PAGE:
MITRE, a liturgical head-dress of the historic churches, gen erally proper to bishops. The word is derived through the Latin from the Greek pirpa, a head-band or head-dress.
In the Roman Catholic Church its actual form is that of a sort of folding cap consisting of two halves which, when not worn, lie flat upon each other. These sides are stiffened, and when the mitre is worn, they rise in front and behind like two horns pointed at the tips. From the lower rim of the mitre at the back hang two bands (infulae), terminating in fringes. In the Roman Catholic Church mitres are divided into three classes : Mitra pretiosa, decorated with jewels, gold plates, etc.; (2) Mitra auriphrygiata, of white silk, sometimes embroidered with gold and silver thread or small pearls, or of cloth of gold plain ; (3) Mitra simplex, of white silk damask, silk or linen, with the two falling bands behind terminating in red fringes. Mitres are the distinctive head-dress of bishops ; but the right to wear them, as in the case of the other episcopal insignia, is granted by the popes to other dignitaries. Bishops alone, including of course the pope and his cardinals, are entitled to wear the pretiosa and auriphrygiata; the others wear the mitra simplex.
The first trustworthy notice of its use is under Pope Leo IX. (1049-54). This pope invested Archbishop Eberhard of Trier, who had accompanied him to Rome, with the Roman mitra, telling him that he and his successors should wear it in ecclesiastic° officio (i.e., as a liturgical ornament) according to Roman custom,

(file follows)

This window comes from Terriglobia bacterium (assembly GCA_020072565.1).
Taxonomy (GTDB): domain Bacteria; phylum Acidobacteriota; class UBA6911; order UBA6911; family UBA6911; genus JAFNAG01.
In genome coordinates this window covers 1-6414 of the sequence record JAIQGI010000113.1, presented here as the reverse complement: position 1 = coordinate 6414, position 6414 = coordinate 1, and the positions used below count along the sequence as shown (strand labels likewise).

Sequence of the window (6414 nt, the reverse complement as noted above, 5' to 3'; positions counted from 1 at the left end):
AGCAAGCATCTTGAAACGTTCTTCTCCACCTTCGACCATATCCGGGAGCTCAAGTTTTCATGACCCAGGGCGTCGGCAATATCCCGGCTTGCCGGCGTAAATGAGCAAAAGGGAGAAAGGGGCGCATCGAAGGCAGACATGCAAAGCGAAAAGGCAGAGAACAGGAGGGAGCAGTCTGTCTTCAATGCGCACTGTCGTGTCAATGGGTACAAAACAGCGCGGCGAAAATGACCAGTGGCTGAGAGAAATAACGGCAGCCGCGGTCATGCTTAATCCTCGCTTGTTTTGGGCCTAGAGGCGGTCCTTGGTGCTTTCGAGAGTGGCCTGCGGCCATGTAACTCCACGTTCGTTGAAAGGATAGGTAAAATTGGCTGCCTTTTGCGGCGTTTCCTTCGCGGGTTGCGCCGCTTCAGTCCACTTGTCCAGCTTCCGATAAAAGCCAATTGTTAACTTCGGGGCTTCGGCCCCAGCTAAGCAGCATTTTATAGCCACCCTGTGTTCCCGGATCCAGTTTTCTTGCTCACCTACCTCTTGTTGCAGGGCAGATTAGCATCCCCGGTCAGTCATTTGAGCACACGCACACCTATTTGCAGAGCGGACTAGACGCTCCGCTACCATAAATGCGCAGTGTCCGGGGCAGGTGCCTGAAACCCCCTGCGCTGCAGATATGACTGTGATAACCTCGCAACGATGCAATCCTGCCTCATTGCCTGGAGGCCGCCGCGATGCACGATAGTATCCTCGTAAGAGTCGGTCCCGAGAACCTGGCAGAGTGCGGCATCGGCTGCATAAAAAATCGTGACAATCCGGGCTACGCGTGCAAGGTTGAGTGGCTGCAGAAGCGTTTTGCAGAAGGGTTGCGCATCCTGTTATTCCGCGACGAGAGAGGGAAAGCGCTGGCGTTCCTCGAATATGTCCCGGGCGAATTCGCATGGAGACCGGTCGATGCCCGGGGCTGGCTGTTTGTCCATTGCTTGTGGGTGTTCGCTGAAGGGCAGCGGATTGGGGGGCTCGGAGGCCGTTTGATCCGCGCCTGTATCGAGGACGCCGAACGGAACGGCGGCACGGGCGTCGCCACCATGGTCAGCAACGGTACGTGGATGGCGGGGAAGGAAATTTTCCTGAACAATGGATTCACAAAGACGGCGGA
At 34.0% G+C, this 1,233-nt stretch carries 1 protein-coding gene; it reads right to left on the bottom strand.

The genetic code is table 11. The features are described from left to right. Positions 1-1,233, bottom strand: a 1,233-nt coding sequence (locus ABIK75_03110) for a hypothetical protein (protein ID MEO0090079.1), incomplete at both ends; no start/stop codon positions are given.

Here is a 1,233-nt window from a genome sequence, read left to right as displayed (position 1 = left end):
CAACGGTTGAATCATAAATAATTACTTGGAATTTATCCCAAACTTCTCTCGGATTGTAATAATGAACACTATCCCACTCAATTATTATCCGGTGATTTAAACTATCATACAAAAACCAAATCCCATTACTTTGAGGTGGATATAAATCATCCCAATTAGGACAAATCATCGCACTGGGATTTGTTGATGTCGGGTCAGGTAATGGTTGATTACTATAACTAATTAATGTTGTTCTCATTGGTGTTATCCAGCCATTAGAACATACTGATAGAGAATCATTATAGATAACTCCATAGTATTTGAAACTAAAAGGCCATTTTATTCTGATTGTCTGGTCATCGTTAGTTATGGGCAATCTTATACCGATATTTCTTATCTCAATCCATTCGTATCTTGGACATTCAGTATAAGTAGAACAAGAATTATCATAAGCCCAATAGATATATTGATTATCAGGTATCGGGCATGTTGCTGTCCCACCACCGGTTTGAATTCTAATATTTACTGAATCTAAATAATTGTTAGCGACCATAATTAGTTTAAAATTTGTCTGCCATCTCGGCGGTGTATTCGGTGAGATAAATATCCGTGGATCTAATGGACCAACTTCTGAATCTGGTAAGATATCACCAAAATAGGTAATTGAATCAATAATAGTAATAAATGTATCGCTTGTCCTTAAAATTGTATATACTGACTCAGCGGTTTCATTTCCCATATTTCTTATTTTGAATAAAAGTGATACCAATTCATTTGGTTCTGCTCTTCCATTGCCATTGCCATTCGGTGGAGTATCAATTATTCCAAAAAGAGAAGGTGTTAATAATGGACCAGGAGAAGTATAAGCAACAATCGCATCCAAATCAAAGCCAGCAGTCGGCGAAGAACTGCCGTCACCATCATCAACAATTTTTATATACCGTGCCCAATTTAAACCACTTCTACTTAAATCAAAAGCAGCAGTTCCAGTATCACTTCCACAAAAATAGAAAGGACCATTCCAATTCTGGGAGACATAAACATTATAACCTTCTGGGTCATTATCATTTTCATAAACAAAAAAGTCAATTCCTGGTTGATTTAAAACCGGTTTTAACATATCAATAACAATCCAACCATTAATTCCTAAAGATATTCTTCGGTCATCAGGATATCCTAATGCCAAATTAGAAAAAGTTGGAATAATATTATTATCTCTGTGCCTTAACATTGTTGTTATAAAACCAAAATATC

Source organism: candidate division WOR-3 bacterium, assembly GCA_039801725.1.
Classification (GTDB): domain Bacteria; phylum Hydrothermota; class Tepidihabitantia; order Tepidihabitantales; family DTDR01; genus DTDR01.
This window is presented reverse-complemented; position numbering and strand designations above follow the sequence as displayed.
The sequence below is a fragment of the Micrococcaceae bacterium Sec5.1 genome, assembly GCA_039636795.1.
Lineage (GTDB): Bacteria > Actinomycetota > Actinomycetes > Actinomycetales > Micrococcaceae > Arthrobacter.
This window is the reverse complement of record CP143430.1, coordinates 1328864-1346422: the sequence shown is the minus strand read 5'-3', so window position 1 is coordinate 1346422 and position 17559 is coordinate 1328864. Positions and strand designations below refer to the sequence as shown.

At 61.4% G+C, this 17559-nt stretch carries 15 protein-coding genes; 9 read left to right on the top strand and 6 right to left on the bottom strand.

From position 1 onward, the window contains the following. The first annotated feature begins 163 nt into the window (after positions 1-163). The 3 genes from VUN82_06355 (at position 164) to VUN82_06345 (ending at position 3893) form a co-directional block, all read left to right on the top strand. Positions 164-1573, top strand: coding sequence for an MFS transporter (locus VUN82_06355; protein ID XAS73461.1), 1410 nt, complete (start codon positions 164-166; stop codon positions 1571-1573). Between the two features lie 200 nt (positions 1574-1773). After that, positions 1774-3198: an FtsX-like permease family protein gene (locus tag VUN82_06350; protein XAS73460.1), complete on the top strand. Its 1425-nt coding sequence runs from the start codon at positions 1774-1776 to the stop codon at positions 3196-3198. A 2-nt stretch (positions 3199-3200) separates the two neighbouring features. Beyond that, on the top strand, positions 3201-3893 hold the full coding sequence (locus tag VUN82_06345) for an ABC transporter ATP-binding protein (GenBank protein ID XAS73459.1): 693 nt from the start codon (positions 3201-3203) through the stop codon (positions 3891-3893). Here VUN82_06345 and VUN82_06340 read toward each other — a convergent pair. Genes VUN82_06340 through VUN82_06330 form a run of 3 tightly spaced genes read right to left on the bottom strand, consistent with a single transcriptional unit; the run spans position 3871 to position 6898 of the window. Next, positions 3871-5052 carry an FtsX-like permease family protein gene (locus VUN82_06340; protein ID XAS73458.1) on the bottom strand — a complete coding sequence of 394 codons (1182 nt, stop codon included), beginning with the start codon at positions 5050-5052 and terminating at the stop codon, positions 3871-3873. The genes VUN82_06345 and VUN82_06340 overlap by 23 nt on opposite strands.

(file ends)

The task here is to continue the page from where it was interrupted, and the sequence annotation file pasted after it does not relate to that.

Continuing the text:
in order to remind him that he is a disciple of the Roman see (Jaffe, Regesta pont. roin., ed. Leipzig, i888, No. 4158).
From Leo IX.'s time papal grants of the mitre to eminent prel ates became increasingly frequent, and by the 12th century it had been assumed by all bishops in the west, with or without papal sanction, as their proper liturgical head-dress. From the 12th century, too, dates the custom of investing the bishop with the mitre at his consecration.
It was not till the 12th century that the mitre came to be re garded a s specifically episcopal, and meanwhile the custom had grown up of granting it honoris cause to other dignitaries besides bishops. (See ABBOT. ) Mitres were also sometimes bestowed by the popes on secular sovereigns. In the coronation of the emperor, more particularly, the mitre played a part. According to the 14th Roman ordo, of 1241, the pope places on the emperor's head first the mitre cleri calis, then the imperial diadem.